Habitat homes are sold to families based on the appraised value of the house. The long-term mortgage is repaid with monthly payments that are based upon the family’s income. Mortgage Payments will never exceed 30% of the total household income. Monthly mortgage payments include house payments, property taxes and condo fees if applicable. Habitat Greater Ottawa reviews household income annually and will adjust payments accordingly.

Habitat Greater Ottawa looks at total household income. Discretionary consideration may be given for non-taxable income such as: child tax credits, child’s income if attending school full time. Homeowners must disclose all income of all family members.

There are no age limitations, however, Habitat’s mandate is to help break the cycle of poverty by providing strength, stability and self-reliance for future generations. Habitat Greater Ottawa believes that every child deserves a stable start in a safe and secure home.

We have a basic house design that can be tailored according lot size and family size. We adhere to a specific design to ensure that construction is “volunteer friendly”, cost effective, and keeping within Habitat’s guidelines of simple decent homes.

Habitat Greater Ottawa typically builds three-bedroom houses, but we sometimes tailor house plans to meet specific family situations.

Yes; we will take into consideration special needs and build to reflect those needs.

Yes; assuming the location, the type of home and building codes permit a basement.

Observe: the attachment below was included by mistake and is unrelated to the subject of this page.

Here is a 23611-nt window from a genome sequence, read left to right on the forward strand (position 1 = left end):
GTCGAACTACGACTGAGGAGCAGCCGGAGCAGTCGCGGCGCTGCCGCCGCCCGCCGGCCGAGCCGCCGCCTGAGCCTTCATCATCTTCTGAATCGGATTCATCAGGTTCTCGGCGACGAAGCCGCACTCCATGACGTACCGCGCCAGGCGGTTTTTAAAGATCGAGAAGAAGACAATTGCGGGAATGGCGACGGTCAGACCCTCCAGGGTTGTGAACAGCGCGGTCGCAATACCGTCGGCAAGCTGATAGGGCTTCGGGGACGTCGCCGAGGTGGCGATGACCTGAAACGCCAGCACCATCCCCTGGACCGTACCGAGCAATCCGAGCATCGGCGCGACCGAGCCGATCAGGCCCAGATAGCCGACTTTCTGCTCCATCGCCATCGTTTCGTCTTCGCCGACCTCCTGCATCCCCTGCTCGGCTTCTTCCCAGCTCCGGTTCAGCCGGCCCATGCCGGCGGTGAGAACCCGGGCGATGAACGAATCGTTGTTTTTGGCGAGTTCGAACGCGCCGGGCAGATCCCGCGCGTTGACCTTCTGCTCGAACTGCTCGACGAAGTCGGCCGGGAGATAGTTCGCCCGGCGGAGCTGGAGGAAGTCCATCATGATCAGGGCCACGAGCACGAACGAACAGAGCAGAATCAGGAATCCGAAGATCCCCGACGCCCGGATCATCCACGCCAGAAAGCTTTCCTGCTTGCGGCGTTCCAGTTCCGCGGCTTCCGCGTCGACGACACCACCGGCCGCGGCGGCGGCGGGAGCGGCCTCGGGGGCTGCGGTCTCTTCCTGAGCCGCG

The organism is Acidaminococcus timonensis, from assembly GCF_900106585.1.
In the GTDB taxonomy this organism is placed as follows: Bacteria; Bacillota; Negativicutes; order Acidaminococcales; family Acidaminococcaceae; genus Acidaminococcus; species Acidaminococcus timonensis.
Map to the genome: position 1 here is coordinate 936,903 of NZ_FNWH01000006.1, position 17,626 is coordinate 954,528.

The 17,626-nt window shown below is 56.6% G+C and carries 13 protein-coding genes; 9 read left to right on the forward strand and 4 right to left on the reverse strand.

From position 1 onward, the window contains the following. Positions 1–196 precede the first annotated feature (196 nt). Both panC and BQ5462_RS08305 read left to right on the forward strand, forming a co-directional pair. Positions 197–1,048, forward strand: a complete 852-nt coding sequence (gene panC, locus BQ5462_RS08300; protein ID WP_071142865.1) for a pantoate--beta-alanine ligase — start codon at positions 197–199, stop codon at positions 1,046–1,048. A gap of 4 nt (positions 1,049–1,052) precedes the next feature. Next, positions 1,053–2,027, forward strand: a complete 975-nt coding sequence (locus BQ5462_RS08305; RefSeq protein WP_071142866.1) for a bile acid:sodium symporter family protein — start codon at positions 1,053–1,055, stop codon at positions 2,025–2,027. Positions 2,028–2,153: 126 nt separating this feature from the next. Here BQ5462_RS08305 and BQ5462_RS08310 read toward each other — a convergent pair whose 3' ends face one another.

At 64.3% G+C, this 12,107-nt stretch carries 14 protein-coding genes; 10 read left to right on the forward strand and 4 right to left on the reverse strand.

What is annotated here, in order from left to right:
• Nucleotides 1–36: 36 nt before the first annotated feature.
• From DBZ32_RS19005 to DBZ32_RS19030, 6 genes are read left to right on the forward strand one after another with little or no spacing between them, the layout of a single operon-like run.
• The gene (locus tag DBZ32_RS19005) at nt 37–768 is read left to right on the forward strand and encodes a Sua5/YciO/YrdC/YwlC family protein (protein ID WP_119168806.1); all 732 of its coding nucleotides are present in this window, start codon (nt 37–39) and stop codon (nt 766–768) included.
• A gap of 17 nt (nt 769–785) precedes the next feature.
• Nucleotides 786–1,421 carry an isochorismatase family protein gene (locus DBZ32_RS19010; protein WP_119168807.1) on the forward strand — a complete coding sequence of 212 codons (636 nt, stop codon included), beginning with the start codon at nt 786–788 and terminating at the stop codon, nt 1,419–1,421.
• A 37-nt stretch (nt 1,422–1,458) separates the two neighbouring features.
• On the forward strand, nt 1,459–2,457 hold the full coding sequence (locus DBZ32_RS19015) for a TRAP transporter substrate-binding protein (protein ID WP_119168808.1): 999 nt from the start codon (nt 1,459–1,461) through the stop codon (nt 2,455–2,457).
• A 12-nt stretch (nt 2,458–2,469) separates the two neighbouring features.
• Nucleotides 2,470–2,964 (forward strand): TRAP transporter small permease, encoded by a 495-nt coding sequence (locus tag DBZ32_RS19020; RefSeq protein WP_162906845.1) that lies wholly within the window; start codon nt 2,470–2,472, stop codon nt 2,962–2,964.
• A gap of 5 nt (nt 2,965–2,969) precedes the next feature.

Additions to the house can be built by the homeowner, but only with a building permit. Should an addition be built without a permit and if Habitat Greater Ottawa takes possession of the house for whatever reason, Habitat Greater Ottawa will charge the cost of removing the addition from the property and add this to the overall cost of the house.

Habitat Greater Ottawa retains all rights on the house should the homeowner wish to sell via its “Buy Back Policy.” Habitat Greater Ottawa has first right of refusal on the home and will in turn sell that home to another family in need.

Yes, when the mortgage has been paid in full. The home may be left in a will just like any other homeowner.

If a family’s financial position has improved that significantly to allow the purchase of another property, they would be deemed to be able to get conventional mortgage financing through a bank or another lender and be requested to pay off the mortgage to Habitat Greater Ottawa. This would then allow Habitat Greater Ottawa to use those funds to help another family get started in their life as a homeowner.

This depends on the timing of the bankruptcy and where the applicant is in the process when they apply to Habitat Greater Ottawa. One may be insolvent but the bankruptcy may not have been discharged or the bankruptcy may have been discharged and is now in the seven-year waiting period. Each condition will be assessed fairly however recent bankruptcy will require additional investigation.

Signed statements from a landlord, bank, hydro and other organizations that are dealt with on an ongoing basis can be good sources of credit history in the absence of a formal credit history.

To date, Habitat Greater Ottawa mortgages have not been reported to the Credit Bureau.

Habitat Greater Ottawa looks at total household income, including, but are not limited to child tax credits, support payments, disability pensions as examples. Homeowners must disclose all income of all family members.